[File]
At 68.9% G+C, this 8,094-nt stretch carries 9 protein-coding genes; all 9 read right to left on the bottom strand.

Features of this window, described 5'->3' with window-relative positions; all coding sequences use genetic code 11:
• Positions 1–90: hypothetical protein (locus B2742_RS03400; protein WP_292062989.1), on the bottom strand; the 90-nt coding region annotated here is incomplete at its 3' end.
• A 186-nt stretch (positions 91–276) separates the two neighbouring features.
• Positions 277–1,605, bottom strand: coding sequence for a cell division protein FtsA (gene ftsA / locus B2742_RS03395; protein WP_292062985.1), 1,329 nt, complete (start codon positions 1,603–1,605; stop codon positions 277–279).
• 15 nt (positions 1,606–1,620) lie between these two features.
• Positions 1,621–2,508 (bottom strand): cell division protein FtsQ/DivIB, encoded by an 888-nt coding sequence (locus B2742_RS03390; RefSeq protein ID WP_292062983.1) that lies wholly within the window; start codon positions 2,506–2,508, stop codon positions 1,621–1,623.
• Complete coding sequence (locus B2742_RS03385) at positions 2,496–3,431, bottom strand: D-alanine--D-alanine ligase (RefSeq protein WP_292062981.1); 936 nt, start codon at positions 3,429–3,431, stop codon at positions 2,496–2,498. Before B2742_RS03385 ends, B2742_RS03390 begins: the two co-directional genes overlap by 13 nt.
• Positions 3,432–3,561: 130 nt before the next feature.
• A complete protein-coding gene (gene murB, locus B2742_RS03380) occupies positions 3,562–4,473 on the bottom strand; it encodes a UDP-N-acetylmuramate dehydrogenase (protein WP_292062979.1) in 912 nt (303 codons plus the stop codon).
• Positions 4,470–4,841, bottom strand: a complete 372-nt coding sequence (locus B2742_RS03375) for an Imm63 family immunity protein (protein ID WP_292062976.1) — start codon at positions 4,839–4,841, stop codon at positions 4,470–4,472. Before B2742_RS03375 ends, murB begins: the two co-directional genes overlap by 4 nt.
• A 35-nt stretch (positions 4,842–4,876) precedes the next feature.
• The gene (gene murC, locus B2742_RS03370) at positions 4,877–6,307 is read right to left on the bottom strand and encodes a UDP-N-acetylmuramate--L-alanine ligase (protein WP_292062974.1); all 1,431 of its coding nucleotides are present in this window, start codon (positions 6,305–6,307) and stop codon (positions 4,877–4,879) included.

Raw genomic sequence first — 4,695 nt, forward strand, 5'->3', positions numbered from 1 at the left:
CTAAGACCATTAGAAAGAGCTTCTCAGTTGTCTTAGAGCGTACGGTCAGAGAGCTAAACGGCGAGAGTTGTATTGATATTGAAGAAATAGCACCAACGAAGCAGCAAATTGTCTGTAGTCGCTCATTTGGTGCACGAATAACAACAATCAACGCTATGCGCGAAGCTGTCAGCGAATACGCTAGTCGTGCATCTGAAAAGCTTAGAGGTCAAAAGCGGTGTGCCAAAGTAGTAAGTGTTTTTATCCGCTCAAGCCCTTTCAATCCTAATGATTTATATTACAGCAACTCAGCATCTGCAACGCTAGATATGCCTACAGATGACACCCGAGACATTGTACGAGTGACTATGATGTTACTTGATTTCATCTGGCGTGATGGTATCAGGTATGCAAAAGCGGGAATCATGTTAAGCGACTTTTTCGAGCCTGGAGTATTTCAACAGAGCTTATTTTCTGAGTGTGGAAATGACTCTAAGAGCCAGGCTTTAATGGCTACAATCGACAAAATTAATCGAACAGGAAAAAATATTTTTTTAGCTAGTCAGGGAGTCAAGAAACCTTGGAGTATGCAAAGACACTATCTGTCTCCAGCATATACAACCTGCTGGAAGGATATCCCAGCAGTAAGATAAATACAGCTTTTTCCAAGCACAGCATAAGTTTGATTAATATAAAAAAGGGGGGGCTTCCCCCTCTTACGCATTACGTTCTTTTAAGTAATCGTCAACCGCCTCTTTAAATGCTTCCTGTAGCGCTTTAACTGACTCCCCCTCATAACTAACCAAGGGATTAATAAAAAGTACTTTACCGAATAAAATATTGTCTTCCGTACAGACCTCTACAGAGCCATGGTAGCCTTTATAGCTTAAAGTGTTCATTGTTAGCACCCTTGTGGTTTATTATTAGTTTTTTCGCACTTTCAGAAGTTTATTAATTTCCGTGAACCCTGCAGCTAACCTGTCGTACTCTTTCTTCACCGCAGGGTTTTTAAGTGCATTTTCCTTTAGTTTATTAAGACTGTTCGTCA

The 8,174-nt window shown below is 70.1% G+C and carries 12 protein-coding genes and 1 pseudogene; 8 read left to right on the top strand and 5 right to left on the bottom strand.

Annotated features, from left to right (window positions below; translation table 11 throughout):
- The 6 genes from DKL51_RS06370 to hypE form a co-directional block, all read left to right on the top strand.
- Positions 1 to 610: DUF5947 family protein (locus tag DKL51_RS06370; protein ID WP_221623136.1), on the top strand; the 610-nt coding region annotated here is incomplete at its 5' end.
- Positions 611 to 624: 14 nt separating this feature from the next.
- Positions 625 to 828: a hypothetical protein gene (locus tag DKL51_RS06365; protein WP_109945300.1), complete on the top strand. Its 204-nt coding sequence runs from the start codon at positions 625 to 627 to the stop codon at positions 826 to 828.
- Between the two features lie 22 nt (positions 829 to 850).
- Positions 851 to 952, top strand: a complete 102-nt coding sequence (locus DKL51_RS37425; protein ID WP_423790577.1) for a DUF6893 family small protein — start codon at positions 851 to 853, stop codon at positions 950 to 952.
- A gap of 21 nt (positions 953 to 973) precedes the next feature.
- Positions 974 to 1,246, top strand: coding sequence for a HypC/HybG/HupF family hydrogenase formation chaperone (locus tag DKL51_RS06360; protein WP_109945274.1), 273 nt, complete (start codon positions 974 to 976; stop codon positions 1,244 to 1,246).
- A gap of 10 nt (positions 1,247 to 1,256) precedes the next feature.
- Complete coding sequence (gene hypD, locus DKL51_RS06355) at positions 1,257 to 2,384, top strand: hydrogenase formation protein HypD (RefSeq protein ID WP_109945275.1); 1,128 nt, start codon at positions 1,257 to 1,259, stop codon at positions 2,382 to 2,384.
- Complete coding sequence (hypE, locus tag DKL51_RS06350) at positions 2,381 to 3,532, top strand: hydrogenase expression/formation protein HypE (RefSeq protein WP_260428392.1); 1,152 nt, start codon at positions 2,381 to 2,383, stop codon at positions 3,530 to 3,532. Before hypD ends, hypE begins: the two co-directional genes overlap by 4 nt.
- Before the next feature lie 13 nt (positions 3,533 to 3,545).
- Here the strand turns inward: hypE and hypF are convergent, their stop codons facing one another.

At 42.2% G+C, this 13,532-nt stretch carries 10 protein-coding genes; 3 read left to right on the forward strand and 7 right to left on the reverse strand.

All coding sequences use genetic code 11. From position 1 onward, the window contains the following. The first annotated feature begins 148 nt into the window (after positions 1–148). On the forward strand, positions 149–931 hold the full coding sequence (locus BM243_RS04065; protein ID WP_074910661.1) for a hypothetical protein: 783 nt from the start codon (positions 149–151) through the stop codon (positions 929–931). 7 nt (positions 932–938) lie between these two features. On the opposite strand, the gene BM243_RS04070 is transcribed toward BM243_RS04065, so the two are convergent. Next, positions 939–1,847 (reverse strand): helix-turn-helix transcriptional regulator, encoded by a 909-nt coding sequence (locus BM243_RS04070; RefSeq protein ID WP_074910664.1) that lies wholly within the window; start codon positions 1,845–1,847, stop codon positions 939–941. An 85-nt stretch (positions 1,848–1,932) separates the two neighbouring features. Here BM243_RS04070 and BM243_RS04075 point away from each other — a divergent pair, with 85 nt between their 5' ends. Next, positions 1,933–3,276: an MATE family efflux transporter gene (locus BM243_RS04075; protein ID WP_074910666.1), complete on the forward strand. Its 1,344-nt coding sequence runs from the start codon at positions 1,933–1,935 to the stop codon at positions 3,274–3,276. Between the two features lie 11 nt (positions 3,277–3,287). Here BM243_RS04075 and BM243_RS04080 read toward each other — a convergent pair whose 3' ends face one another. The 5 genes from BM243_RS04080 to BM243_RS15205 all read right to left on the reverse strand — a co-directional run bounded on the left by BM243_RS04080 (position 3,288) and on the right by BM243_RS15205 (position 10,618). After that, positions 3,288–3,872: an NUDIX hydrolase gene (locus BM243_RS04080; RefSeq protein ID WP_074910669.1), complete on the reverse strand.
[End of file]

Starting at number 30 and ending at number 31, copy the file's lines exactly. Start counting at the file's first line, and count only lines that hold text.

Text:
- Here the strand turns inward: hypE and hypF are convergent, their stop codons facing one another.

At 42.2% G+C, this 13,532-nt stretch carries 10 protein-coding genes; 3 read left to right on the forward strand and 7 right to left on the reverse strand.